The question is whether it's better to address those problems sooner or later. My bias is toward fixing problems as people report them. Certainly released software with fixes for known bugs must be more stable than unreleased and untested software.

3 Comments

A historical approach would be interesting. What was Jarkko Hietaniemi's thinking about this, in view of his Jack Cohen URL:http://www.drjackcohen.net/ quote: There is a special biological word for 'stable': dead.

Anyway, I don't think this is just a problem with perl, or software in general. The last (minor) changes in English spelling were made by Noah Webster 200 years ago. Japan conducted significant spelling reform after WWII. Perhaps a humiliating defeat is the only thing that will shake up the status quo.

By the way, why is change in perl5 an issue, with perl6 around the corner?

Lots of luck with keeping things moving in perl6.

Perl 5 will be relevant for a long time, regardless of Perl 6. Giving up on it now would be terrible for both projects. I, for one, would love to see some of chromatic's suggestions have an effect on the P5 development process.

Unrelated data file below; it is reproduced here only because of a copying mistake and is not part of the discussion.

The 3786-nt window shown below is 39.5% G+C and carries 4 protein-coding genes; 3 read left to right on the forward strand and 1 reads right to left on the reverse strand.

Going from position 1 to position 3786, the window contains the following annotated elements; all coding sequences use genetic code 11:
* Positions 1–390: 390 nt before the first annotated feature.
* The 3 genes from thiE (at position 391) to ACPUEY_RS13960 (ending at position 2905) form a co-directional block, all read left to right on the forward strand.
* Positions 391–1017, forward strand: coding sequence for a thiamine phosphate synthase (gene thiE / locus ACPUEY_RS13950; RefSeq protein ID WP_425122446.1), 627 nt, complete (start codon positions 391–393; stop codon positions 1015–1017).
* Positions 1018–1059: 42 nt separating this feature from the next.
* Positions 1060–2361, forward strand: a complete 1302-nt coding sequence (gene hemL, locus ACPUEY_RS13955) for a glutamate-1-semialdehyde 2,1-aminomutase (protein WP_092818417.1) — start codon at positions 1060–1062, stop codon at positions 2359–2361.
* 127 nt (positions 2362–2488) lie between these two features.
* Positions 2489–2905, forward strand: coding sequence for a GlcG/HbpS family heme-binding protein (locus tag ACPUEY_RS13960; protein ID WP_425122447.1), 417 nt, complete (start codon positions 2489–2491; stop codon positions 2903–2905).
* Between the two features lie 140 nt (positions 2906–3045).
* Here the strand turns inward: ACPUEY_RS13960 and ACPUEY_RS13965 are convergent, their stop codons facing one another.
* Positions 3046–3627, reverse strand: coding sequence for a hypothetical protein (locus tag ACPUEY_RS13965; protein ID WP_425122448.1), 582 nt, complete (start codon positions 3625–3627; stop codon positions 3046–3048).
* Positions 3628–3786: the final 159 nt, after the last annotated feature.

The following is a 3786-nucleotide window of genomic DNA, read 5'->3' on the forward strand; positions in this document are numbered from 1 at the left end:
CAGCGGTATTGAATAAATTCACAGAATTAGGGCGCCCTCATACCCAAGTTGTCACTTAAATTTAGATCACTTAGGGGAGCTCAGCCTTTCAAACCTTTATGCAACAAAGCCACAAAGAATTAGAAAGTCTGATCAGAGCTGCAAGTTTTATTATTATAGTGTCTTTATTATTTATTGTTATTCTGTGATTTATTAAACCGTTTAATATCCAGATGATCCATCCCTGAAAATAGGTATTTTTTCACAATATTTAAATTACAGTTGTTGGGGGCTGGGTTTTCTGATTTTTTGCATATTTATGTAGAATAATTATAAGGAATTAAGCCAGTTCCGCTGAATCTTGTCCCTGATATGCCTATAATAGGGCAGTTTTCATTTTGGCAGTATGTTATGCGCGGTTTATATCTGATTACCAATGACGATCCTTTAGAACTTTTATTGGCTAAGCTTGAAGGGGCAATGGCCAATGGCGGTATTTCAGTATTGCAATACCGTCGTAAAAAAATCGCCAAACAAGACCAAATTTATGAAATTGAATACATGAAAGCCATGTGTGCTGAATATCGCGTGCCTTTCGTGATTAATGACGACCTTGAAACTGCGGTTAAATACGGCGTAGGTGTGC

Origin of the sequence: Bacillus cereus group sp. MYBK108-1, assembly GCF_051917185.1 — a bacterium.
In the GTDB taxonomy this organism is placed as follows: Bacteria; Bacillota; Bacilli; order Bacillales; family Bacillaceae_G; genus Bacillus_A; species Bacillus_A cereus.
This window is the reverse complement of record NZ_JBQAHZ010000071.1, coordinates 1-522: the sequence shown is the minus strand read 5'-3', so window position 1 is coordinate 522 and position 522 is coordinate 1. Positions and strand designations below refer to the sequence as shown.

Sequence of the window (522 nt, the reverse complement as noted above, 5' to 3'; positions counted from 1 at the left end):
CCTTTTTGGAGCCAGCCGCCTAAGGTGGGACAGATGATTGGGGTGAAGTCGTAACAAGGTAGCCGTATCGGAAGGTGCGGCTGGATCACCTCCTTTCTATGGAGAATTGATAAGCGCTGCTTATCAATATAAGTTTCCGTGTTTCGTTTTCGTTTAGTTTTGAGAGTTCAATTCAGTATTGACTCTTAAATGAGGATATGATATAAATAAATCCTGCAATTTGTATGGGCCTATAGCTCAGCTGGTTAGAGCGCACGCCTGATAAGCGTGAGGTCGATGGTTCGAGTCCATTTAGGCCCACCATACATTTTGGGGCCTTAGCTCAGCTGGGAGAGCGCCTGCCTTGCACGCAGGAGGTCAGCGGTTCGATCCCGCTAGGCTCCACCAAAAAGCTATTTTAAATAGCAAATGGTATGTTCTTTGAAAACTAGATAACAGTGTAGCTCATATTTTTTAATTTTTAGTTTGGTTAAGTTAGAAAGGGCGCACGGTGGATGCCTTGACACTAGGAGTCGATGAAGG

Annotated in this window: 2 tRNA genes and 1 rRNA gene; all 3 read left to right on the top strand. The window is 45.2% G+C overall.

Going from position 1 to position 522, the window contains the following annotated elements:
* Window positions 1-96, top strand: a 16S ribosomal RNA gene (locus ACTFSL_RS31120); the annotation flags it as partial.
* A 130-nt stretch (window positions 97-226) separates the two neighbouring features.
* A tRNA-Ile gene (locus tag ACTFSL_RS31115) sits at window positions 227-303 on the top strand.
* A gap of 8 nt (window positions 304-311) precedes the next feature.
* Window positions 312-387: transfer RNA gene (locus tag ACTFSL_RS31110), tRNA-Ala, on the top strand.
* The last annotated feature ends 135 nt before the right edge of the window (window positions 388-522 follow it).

A historical approach would be interesting. What was Jarkko Hietaniemi's thinking about this, in view of his Jack Cohen URL:http://www.drjackcohen.net/ quote: There is a special biological word for 'stable': dead.

Anyway, I don't think this is just a problem with perl, or software in general. The last (minor) changes in English spelling were made by Noah Webster 200 years ago. Japan conducted significant spelling reform after WWII. Perhaps a humiliating defeat is the only thing that will shake up the status quo.

By the way, why is change in perl5 an issue, with perl6 around the corner?

Lots of luck with keeping things moving in perl6.

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This page contains a single entry by chromatic published on June 9, 2009 2:04 PM.